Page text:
A recent posting by Christine Afandi summed up succinctly most of the human health concerns about DDT.Â While not downplaying human health effects, a bigger issue is, how can we keep DDT confined to the walls of homes? Shortly after Uganda announced its intentions to use DDT, neighboring Rwanda made the opposite decision and expressed concern that DDT use in Uganda would pollute its neighborâ€™s environment.Â How could this happen if countries follow WHO guidelines and use DDT only for indoor residual spraying (IRS)? Unfortunately, the answer is simple: leakage.
The newer donor programs are often focusing heavily on getting commodities out to communities at the expense of strengthening the management and oversight systems that ensure these commodities are used properly.Â Hence, one finds ACTs intended for public clinic use being sold in private pharmacies and drug shops. Stories about chemicals abound: pesticides intended for cocoa trees being used to kill and harvest fish; supplies of â€˜abateâ€™ intended for guinea worm control gone missing.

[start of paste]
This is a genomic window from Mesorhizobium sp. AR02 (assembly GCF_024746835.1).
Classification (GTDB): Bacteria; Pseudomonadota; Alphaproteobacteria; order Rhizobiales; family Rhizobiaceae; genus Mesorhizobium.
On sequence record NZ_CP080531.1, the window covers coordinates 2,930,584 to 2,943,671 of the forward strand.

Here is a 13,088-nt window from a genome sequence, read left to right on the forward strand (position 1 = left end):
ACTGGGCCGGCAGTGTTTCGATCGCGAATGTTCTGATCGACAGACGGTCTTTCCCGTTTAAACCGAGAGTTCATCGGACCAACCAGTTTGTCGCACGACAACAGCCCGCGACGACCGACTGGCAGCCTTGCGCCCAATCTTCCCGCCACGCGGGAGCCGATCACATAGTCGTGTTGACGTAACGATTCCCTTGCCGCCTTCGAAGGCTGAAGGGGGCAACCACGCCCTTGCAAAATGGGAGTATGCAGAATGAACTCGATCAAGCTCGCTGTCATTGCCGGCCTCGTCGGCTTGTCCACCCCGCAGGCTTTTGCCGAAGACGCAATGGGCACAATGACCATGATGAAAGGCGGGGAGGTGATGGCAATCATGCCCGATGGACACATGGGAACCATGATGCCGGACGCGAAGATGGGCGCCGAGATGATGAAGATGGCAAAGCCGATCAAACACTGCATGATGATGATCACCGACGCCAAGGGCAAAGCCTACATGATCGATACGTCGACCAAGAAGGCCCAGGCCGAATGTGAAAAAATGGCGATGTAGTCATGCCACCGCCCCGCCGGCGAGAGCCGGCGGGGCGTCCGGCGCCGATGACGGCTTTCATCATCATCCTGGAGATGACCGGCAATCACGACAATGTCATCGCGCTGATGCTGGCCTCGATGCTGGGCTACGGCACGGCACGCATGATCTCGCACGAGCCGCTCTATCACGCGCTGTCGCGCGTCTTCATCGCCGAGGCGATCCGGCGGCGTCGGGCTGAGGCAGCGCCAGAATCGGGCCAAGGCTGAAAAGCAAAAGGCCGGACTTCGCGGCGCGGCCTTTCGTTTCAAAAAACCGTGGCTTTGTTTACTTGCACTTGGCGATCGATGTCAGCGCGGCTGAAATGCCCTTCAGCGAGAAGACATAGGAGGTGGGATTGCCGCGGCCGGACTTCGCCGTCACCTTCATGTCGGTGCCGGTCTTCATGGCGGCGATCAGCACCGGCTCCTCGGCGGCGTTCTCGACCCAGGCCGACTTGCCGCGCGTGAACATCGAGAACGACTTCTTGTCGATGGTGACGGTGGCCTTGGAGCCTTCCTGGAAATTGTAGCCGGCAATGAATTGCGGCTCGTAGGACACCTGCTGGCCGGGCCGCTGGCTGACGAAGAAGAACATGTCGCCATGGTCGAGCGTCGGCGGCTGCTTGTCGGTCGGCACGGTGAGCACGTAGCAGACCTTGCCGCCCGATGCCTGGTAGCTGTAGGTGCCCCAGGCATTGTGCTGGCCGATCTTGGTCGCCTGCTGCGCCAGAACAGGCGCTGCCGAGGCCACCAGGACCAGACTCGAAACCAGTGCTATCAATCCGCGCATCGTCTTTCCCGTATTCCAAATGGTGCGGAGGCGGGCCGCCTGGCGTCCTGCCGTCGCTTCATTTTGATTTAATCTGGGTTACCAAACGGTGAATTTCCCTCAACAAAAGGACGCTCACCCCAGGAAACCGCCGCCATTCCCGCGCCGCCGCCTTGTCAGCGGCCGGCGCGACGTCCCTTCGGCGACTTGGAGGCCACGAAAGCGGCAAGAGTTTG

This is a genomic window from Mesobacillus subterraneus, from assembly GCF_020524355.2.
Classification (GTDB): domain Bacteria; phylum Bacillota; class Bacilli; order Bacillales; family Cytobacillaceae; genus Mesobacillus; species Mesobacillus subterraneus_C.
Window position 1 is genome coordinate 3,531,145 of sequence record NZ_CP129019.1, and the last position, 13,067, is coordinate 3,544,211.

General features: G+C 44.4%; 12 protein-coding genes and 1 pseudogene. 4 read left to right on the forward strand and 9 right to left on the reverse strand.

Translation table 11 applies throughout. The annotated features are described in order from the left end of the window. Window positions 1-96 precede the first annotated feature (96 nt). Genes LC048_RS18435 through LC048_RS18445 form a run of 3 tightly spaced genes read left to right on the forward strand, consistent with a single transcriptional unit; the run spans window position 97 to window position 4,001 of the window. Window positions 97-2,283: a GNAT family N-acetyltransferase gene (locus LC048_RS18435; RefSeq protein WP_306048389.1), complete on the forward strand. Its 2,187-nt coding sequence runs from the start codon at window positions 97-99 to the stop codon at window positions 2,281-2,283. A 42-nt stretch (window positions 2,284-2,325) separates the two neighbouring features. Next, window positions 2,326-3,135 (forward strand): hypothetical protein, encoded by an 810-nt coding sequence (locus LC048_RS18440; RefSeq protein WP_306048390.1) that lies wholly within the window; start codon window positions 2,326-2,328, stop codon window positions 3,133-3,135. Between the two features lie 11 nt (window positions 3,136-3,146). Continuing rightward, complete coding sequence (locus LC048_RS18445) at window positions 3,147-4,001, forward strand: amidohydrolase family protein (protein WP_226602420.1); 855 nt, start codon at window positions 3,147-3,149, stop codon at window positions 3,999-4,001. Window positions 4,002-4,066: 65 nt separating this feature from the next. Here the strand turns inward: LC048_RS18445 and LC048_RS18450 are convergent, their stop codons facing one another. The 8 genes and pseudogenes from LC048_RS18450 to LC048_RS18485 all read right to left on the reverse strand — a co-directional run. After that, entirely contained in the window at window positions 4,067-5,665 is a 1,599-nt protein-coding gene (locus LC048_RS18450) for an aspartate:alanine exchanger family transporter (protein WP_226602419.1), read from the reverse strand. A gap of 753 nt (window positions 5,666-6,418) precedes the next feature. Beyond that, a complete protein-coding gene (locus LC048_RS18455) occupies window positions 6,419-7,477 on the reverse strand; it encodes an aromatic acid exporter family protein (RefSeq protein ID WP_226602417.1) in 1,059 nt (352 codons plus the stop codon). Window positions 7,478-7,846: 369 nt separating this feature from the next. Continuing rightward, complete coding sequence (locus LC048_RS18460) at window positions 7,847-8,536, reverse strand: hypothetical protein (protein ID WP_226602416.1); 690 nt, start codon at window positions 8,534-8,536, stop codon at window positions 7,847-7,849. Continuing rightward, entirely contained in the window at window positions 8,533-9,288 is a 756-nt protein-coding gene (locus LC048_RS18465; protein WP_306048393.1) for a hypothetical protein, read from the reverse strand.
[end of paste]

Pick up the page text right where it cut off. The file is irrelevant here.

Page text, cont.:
Leakage of malaria medicines costs individual lives by denying free treatment to poor children. Leakage of DDT supplies into the commercial and agricultural sectors threatens the whole environment. The question must be addressed: are malaria control programs and public health systems capable of safely managing and controlling DDT supplies?Â Until that question can be answered with strong assurance, IRS programs should be kept on the back burner.